A controversy is going on now about the future of Charity Hospital in New Orleans which was put out of commission by Hurricane Katrina. Should it be restored as the new Charity Hospital that is now being planned or demolished and put into the trash heap of history?
We certainly do not recommend the latter. It is a classic structure on the outside and has been a mainstay of the New Orleans skyline for many years.
It was built by Huey Long, our populist governor eight decades ago who was reverred and despised by people all over the country. We would say it is worth keeping just in memory of him if nothing else because it recalls a period in Louisiana history when our governor wanted to make “every man a king.”
Our big Charity did provide many services to the people. It was easy to get to in downtown New Orleans where many of the medical emergencies occurred.
The poor people could go there without the cash needed at other medical institutions. Police could take injured people under arrest there for treatment before taking them to headquarters for interrogation. Rich people many times went there first for emergency treatment because it had the latest in modern facilities and then to the private hospitals for recovery.
The controversy involves the number of beds needed in a restored Charity Hospital that will be operated by LSU and share some facilities with a new hospital being planned by U. S. Department of Veterans Affairs which lost its downtown hospital in Hurricane Katrina. Should it be similar in size to the original or should some charity patients be accomodated in private hospitals with the state paying the bill as is done now?
The latter seems to be the likely outcome since it would help those private hospitals exist and since it would bring emergency services for charity patients to other areas. That would allow a smaller charity facility operated by LSU also as a teaching hospital to replace it downtown.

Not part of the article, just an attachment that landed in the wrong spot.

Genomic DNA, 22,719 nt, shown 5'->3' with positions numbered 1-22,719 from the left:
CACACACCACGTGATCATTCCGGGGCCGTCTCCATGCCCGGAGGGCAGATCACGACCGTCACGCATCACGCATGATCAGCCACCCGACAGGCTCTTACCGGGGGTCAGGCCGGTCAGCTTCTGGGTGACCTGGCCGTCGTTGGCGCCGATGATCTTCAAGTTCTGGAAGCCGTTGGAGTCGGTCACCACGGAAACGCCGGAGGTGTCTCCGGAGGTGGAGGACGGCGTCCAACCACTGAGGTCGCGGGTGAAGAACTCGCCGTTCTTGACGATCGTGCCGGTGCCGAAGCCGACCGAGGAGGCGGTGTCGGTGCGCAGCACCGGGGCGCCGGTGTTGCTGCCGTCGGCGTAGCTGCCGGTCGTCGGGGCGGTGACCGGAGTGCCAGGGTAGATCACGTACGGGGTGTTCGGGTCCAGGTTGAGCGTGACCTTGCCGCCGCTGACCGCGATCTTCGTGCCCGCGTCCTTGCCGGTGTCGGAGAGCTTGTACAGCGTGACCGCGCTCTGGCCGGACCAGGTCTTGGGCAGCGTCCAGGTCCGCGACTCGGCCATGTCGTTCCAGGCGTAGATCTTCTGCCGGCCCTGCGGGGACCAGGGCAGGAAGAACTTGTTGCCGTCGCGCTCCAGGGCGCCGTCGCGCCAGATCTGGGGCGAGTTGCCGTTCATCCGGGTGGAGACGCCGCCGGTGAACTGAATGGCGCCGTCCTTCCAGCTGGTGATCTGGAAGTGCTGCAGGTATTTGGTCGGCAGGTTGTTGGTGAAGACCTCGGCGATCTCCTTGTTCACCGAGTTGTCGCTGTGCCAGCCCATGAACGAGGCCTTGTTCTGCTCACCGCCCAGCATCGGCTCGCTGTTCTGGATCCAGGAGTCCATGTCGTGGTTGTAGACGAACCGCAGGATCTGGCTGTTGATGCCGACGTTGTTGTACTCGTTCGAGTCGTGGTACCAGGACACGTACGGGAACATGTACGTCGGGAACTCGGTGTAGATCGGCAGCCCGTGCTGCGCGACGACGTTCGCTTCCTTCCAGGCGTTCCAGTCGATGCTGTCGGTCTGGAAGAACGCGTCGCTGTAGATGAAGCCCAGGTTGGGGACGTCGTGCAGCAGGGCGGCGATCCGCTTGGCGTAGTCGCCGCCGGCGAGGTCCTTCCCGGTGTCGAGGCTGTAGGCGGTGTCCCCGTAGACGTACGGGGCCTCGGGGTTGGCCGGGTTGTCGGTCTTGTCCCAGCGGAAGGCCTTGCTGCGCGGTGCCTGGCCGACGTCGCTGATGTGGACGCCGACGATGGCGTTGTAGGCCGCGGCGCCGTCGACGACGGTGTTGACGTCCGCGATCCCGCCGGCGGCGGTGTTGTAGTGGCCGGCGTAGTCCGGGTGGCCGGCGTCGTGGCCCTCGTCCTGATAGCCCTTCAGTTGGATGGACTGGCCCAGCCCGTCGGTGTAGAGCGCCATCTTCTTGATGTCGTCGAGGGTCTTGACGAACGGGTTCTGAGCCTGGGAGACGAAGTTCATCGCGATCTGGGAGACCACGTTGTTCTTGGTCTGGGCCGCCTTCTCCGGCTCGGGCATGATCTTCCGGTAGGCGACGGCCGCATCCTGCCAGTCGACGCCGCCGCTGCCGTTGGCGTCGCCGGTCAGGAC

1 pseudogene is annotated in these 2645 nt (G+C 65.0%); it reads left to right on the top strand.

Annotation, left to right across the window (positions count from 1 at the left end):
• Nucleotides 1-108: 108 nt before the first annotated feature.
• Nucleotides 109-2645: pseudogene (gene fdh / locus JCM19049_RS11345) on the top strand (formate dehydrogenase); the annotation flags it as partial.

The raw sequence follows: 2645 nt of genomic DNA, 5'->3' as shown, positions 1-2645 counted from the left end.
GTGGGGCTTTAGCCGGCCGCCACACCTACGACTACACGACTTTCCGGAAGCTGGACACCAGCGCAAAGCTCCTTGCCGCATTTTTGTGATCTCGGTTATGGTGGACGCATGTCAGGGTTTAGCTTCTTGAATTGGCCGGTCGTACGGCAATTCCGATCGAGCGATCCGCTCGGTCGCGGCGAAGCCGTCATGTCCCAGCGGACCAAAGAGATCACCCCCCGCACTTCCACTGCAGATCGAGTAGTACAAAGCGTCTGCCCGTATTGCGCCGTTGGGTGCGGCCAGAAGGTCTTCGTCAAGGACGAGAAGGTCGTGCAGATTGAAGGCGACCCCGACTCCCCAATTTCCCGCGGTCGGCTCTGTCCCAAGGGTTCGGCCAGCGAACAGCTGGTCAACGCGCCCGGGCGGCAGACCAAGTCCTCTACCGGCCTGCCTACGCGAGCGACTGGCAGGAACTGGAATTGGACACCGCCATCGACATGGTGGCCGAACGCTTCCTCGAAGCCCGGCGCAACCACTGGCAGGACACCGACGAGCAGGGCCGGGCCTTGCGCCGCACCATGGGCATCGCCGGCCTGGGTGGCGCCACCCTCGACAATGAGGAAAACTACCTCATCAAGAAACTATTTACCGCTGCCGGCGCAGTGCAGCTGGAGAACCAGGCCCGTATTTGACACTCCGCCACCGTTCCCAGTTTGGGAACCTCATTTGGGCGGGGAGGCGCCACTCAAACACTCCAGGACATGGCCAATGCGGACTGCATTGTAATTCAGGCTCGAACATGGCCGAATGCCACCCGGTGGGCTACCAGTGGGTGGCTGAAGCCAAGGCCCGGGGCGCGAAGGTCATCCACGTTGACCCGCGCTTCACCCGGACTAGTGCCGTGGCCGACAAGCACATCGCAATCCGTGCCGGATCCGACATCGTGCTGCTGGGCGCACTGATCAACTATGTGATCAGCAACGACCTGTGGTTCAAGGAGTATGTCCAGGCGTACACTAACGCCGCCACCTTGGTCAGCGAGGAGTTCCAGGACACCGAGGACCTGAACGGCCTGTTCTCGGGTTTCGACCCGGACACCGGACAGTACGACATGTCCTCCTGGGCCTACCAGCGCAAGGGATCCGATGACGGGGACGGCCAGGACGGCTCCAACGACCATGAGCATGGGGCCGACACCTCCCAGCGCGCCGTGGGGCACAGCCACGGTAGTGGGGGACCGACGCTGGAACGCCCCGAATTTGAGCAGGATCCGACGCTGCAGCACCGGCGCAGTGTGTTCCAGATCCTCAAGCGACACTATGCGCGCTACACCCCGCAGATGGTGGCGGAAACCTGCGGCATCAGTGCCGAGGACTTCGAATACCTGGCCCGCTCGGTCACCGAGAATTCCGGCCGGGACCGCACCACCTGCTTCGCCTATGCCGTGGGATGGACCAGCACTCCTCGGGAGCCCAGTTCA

The question now is what to do with that classic building that people used to gawk at through most of the last century?
Obviously all of those patient rooms cannot be used under the new plans of downsizing. And they say the cost of cleaning the old building and putting it into operable condition would be expensive and we still would not have a modern building.
We’re not sure about that logic. When you start tearing down a structure and rebuilding from scratch, you’re inviting a lot of expenses that wouldn’t exist in remodelling.
And tearing down that structure would leave a hole in the New Orleans skyline that could never be replaced. Sure, there may be a new Trump Tower, but without old Charity, it would never be the same.
We’ll leave the outcome of the controversy up to the state and the medical profession to decide. But please, if you don’t use old Charity as new Charity, don’t tear it down. Many an old structure has been turned into condominiums and other modern-day facilities that served a purpose and became profitable. And then the tour guides can say that is the structure Huey Long built to help make “every man a king.”